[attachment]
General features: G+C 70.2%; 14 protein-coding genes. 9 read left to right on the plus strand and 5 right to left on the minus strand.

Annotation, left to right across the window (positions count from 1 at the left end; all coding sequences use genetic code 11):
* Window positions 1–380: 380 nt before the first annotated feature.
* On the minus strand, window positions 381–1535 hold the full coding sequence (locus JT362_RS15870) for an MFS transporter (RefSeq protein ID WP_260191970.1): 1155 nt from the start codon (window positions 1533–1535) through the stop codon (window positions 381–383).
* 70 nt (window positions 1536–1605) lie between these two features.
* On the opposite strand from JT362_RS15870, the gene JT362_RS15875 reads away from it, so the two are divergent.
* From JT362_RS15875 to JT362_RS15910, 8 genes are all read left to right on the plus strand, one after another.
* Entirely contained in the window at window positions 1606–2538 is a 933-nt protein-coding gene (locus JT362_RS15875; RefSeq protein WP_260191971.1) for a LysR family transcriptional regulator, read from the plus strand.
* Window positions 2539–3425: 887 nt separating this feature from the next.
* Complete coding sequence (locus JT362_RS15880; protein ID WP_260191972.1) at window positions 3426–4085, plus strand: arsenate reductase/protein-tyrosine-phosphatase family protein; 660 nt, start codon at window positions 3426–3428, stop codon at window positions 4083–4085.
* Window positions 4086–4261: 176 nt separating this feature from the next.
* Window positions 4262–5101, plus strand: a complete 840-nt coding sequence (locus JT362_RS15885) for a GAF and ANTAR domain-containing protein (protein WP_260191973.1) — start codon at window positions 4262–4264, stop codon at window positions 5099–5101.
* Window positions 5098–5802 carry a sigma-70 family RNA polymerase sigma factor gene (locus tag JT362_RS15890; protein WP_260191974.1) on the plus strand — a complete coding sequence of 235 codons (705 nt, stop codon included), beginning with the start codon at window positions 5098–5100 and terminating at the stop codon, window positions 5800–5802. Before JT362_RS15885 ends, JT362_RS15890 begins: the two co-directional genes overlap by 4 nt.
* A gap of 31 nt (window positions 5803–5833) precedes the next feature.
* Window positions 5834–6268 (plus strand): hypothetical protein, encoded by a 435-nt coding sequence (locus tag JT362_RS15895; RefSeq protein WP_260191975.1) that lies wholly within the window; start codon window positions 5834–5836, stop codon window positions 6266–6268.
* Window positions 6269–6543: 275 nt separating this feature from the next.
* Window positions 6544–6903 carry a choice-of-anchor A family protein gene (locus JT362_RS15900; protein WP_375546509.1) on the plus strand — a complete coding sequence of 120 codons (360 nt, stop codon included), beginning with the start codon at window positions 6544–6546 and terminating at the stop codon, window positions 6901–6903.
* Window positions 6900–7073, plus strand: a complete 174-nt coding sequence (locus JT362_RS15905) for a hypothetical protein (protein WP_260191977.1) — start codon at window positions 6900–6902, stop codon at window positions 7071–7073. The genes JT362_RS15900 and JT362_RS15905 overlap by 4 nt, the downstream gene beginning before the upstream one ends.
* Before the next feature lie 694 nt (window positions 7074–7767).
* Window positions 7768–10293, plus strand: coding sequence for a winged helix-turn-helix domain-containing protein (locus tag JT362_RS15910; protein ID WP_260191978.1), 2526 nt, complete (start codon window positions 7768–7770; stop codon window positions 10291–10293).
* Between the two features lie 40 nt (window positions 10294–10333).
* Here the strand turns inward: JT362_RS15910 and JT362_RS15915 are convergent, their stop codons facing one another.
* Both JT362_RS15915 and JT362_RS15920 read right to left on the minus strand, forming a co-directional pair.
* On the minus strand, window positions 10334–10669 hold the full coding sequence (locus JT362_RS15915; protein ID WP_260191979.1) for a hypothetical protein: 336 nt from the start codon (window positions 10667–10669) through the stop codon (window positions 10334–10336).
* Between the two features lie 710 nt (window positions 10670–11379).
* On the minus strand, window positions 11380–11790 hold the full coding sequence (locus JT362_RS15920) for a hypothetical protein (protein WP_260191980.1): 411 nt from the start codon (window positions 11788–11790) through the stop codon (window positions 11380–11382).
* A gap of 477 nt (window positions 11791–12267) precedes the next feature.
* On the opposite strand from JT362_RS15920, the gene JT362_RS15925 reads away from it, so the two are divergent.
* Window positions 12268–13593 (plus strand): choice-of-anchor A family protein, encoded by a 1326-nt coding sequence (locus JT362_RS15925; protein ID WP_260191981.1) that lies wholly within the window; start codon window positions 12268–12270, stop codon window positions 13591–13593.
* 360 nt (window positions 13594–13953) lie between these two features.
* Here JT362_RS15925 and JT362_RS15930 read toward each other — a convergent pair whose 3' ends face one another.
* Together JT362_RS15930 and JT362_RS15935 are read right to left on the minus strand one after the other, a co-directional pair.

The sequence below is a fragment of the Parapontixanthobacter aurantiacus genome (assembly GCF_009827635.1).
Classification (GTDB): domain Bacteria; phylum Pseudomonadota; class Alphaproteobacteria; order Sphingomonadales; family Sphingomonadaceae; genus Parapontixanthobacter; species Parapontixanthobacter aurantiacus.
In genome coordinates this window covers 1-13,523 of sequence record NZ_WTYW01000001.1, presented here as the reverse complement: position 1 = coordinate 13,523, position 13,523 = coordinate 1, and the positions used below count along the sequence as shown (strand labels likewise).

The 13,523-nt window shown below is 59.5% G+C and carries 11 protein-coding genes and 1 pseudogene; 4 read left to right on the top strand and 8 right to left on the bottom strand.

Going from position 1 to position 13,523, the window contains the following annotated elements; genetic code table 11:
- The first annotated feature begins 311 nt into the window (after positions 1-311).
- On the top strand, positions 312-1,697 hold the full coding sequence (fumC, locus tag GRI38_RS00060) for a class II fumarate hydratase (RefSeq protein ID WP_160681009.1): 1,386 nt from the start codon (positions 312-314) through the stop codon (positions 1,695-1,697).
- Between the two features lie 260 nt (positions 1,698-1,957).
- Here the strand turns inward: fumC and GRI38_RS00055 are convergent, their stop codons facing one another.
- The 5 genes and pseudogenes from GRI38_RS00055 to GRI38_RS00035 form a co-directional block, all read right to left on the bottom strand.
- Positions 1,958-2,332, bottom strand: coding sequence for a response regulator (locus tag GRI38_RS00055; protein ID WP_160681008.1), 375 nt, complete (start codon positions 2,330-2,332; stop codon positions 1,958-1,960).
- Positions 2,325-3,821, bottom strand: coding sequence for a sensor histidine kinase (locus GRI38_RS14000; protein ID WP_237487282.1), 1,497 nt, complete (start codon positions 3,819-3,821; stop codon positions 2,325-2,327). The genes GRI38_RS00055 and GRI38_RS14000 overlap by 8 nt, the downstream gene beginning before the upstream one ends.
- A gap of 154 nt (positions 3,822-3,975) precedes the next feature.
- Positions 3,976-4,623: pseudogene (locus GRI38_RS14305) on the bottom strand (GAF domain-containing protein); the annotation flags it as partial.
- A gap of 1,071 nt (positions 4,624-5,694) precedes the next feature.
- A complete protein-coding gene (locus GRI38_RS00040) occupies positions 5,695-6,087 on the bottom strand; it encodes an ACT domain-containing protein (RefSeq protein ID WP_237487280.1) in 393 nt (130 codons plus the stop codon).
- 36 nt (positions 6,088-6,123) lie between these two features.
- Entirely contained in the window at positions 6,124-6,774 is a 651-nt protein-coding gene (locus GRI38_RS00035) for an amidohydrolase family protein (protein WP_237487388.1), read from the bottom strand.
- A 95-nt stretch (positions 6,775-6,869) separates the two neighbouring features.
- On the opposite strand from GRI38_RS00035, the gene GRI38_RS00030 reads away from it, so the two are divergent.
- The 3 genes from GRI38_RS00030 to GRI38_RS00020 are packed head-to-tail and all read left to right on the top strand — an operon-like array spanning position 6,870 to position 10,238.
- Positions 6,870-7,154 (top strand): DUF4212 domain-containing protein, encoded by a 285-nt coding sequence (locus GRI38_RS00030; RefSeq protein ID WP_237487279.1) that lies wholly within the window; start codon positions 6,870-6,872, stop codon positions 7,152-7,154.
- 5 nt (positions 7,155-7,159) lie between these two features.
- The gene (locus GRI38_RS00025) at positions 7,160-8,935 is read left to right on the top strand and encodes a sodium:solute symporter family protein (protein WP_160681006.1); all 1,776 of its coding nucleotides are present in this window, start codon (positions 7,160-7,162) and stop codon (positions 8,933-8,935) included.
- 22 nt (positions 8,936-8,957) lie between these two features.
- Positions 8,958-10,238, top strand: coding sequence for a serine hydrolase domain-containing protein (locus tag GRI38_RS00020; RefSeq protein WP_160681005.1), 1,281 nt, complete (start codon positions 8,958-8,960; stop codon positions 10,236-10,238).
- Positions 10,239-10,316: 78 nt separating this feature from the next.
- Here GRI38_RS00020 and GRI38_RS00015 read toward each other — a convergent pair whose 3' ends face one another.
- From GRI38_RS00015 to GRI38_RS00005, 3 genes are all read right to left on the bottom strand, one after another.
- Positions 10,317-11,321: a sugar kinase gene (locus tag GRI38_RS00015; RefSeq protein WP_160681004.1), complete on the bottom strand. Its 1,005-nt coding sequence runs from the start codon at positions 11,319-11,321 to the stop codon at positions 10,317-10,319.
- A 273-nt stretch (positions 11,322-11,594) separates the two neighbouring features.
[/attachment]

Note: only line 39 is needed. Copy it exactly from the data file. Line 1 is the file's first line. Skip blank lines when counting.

- On the top strand, positions 312-1,697 hold the full coding sequence (fumC, locus tag GRI38_RS00060) for a class II fumarate hydratase (RefSeq protein ID WP_160681009.1): 1,386 nt from the start codon (positions 312-314) through the stop codon (positions 1,695-1,697).